It is important to know! A puncture is made for exudative sinusitis in adults and children over 3 years old.

After surgery, it is important to minimize the risk of recurrence and complications. To do this, you need to use antiallergic drugs and anti-inflammatory nasal sprays. As an alternative to a puncture, the patient can have pus pumped out using a pit catheter, but this procedure does not always give results in the treatment of exudative sinusitis.


Treatment of exudative sinusitis and tactics are selected depending on the form of the disease. And the more advanced the disease, the more difficult it is to choose therapy. If for catarrhal sinusitis a minimal medicinal effect is sufficient, then the purulent form of the disease often requires surgical intervention.

Light form

The basis of treatment for the catarrhal form of the disease is vasoconstrictor drugs and antiallergic drugs. The main goal of drug therapy is to normalize the outflow of serous fluid from the sinus and reduce the production of mucous secretion. And this effect can be achieved only by removing the swelling from the mucous membrane. The following medications can be used for this:

  • antiallergic drugs for oral administration - Zodak, Zilola, Cetrin, Alerzin;
  • vasoconstrictors (decongestants) for irrigation of the nasal mucosa - Oxymetazoline, Rinonorm, Dlya Nos, Nazivin, Sanorin;
  • isotonic salt solutions for rinsing - No-Sol, Avamis, Quicks;
  • means for thinning thick mucus - Sinuforte, Neonox;
  • drugs to reduce mucus production - Ipratropium bromide, Otrivin.

If a bacterial infection is suspected, the patient is prescribed antibacterial drugs. Today, penicillin antibiotics (Flemoclav, Amoxil, Augmentin) are mainly used in the treatment of sinusitis. As an alternative, if you are intolerant to penicillins, you can prescribe drugs from the macrolide group (Erythromycin, Azithromycin). In severe cases of sinusitis, the latest generation cephalosporins are prescribed (for example, Ceftriaxone - powder for intramuscular injection).

The following groups of drugs can be used as adjuvant therapy:

  • non-steroidal anti-inflammatory drugs (NSAIDs) – Nurofen, Ibuprofen, Panadol;
  • antiviral drugs - Cycloferon, Ergoferon, Viferon;
  • antiseptic and antibacterial agents for topical use - Miramistin, Protargol, Bioparox;
  • glucocorticosteroids for nasal use – Avamis, Nasonex.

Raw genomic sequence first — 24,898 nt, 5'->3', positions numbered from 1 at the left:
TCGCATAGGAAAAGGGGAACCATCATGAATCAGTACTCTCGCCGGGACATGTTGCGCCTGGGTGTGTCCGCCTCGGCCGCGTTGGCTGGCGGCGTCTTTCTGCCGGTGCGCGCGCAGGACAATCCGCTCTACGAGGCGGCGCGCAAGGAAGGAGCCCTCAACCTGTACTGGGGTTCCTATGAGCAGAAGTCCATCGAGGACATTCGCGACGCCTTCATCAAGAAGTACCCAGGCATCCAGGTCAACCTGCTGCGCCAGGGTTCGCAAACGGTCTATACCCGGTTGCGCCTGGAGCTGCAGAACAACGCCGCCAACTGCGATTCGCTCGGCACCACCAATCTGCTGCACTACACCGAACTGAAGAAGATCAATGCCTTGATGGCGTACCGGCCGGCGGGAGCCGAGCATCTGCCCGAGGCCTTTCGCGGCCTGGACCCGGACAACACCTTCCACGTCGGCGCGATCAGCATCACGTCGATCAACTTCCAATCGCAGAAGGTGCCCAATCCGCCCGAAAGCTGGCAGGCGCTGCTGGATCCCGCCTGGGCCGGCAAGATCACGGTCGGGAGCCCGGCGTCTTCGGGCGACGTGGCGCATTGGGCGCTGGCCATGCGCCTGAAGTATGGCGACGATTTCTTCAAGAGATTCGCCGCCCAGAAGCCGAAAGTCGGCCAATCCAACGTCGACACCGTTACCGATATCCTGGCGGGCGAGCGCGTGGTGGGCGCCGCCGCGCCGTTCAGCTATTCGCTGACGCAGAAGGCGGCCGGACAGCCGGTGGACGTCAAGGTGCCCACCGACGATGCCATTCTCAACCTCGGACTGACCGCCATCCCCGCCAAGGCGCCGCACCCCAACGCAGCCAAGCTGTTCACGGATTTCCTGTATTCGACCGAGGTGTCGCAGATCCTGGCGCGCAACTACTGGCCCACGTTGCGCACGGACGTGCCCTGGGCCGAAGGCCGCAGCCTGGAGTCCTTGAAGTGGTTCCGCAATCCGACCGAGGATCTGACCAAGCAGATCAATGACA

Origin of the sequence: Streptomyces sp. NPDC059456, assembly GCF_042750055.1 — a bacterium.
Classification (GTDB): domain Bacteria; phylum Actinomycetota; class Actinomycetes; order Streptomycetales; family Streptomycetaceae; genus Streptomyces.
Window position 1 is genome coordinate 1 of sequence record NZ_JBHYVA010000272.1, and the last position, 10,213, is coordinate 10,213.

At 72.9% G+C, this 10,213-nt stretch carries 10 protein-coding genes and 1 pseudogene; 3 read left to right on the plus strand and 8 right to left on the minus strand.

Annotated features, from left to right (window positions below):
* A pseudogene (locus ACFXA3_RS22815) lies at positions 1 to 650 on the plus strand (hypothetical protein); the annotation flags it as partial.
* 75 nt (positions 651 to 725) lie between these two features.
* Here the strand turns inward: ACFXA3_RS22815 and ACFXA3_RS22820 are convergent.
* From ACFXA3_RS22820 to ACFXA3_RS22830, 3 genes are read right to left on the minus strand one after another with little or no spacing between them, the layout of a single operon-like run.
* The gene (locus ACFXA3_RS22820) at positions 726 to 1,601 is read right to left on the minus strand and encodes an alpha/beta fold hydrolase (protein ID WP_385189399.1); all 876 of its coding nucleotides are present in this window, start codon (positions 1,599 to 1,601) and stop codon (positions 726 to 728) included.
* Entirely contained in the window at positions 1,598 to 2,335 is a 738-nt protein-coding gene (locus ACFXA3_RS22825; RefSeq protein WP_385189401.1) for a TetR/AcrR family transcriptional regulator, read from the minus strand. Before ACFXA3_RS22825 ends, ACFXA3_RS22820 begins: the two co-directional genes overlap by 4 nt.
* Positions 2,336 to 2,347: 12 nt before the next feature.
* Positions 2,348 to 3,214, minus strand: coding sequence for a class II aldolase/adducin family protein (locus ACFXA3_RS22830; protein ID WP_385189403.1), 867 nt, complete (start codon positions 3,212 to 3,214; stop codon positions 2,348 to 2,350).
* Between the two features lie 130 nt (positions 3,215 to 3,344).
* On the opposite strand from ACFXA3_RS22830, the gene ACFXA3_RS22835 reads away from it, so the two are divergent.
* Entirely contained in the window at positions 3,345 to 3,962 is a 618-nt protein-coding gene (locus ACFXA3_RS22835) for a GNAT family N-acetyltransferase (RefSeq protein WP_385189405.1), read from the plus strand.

When choosing a particular drug, the availability of indications must be taken into account. If there is no fever, and the patient’s condition is generally satisfactory, you should not take NSAIDs just because someone advised. The same goes for antibiotics and hormones.

Physiotherapeutic procedures will help increase the effectiveness of drug treatment and speed up the recovery process. Among them are laser treatment, magnetic therapy, UHF and “Cuckoo” rinsing. Particular attention should be paid to the last procedure, which allows you to wash out accumulated exudate from the nasal sinuses, and along with it pathogenic microorganisms that support the chronic inflammatory process.

Purulent form

The basis for the treatment of purulent exudative sinusitis is broad-spectrum antibacterial agents.
The first choice drugs are penicillin antibiotics, for example, Flemoxin or Amoxicillin. But if possible, you should start with drugs with clavulanic acid that are resistant to pathogenic microflora (Amoxiclav, Flemoklav and others). In addition to antibiotics, drugs with vasoconstrictor and antihistamine effects are prescribed. To facilitate the outflow of viscous purulent exudate, the patient is indicated for surgical intervention - puncture . The procedure involves puncture of the sinus and subsequent installation of a catheter. Surgical drainage allows not only to enhance the outflow of purulent contents, but also makes it possible to administer medications directly to the site of inflammation.

In most cases, sinusitis responds well to complex treatment. If the effectiveness of antibacterial therapy is low, it is necessary to conduct an additional examination to determine the true cause of the disease, since polyps or cystic neoplasms in the sinuses can give a similar clinical picture.

Physical therapy procedures in the treatment of sinusitis

For an additional anti-inflammatory effect, physiotherapeutic procedures are used at the initial stage - UHF, microwave, ultraviolet irradiation, ultrasound therapy, electrophoresis and laser treatment.

  1. UHF. This technique uses a high-frequency electromagnetic field, under the influence of which the vessels dilate and their permeability increases. This reduces inflammation and swelling.
  2. UV and microwave. Ultraviolet or electromagnetic irradiation warms up sinus tissue up to 6 cm deep, stimulating improved blood and lymph circulation. After the procedure, swelling and the amount of mucous secretions are reduced, and the activity of microbes is suppressed.